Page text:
An anomalously strong low pressure for this time of the year will rapidly develop east of the region on Tuesday into Tuesday night, but will remain far east enough to keep the heavier snows south and east of the area. Following the departure of the storm, occasional temperature swings are expected but with a gradual uptrend in temperatures as the long lasting winter slowly comes to an end.
Tuesday – Wednesday: Light Snow Expected
Posted above from left to right are the latest available surface analysis and radar composite from WPC, and the GFS initialized 500 millibar heights and vorticity from NCEP MAG; both are valid at 18z (2pm). Generally dry conditions with little cloud cover were observed across the region today but with temperatures well below average as an anomalously cold air mass for this time of the year entered the region, with morning temperatures mostly in the low 20s and highs in the low to mid 30s. Central Park’s high temperature of 35 degrees was 17 degrees below average, only further cementing this March’s status as a much colder than average month, yet remarkably with below average snowfall due to every snowstorm remaining north or south of the area; average March snowfall is 3.9″, while actual observed snowfall this month is only at 0.1″. While additional snow is expected over the area on Tuesday as a low pressure explosively deepens offshore, this storm will prove to be no exception to this month’s trends, with most of the snow again remaining south and east of the area.
As previous updates have noted, this storm will form as a result of the interaction of multiple shortwave troughs; one in Kansas, another near North Dakota, and the northernmost shortwave over northern Manitoba in Canada. With the aid of a transient ridge over the western US amplifying the upper level flow, these shortwaves are anticipated to interact and phase over the next 24-36 hours as the trough axis becomes negatively tilted off the coast, which along with a dual jet structure consisting of rapid acceleration near the left exit and right entrance regions, acting to increase upper level divergence, will result in a low pressure explosively deepening offshore, reaching a minimum pressure of nearly 955-960 millibars while reaching New Jersey’s latitude. With strong upward vertical motion and a cold air mass, this storm will be capable of producing very heavy snowfall and strong wind gusts to the north and west of the low pressure center, which will primarily affect Nova Scotia. With a relatively progressive flow as the western US ridge flattens out and the phasing occurring too far east, however, the storm will spare the region of its most significant impacts except for Cape Cod and downeast Maine, which may fall under the western end of the heavy banding with blizzard conditions.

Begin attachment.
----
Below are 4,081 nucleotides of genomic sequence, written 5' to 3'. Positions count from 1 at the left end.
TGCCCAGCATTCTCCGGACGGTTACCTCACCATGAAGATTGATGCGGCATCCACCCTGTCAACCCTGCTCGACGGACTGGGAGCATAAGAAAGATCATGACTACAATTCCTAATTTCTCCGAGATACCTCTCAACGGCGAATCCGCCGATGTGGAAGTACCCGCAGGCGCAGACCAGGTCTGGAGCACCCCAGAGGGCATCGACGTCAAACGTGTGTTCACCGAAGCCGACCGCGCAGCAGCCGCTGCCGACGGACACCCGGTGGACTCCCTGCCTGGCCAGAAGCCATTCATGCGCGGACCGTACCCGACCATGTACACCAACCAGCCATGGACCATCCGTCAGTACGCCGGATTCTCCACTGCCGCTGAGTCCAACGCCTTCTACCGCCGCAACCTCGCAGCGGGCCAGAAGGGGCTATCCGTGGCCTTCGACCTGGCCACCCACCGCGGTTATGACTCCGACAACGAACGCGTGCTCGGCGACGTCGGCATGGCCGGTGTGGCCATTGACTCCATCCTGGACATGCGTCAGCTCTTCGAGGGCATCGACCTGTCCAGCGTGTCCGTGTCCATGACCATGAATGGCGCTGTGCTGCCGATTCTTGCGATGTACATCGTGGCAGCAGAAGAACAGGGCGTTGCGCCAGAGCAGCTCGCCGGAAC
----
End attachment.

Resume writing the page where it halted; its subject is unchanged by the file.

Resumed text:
While most of the precipitation associated directly with the coastal low will remain offshore, some snow will still affect the region, particularly the Mid Atlantic as the shortwave trough in the northern US reaches the region, aiding in the development of precipitation with the best forcing and upward vertical motion generally south of SE PA into south-central NJ. The main uncertainty is how far north the snow extends; at this time, this round appears likely to mostly remain south of the area. Assuming this scenario verifies, light snow showers would be expected from the late afternoon through the early-mid overnight hours, with surface temperatures in the low 30s for most, initially near the mid 30s in NYC, which along with light precipitation rates would generally support snow accumulations slightly below the standard 10:1 ratios, with around 1-3″ from central-eastern LI into SE CT and less than/up to 1″ elsewhere, perhaps locally higher. Some slight uncertainty remains, and the main bust risk at this time would lead to the evening snow extending further north than currently forecast with more widespread accumulations of 1-2″ west of NYC and 2-5″ further east.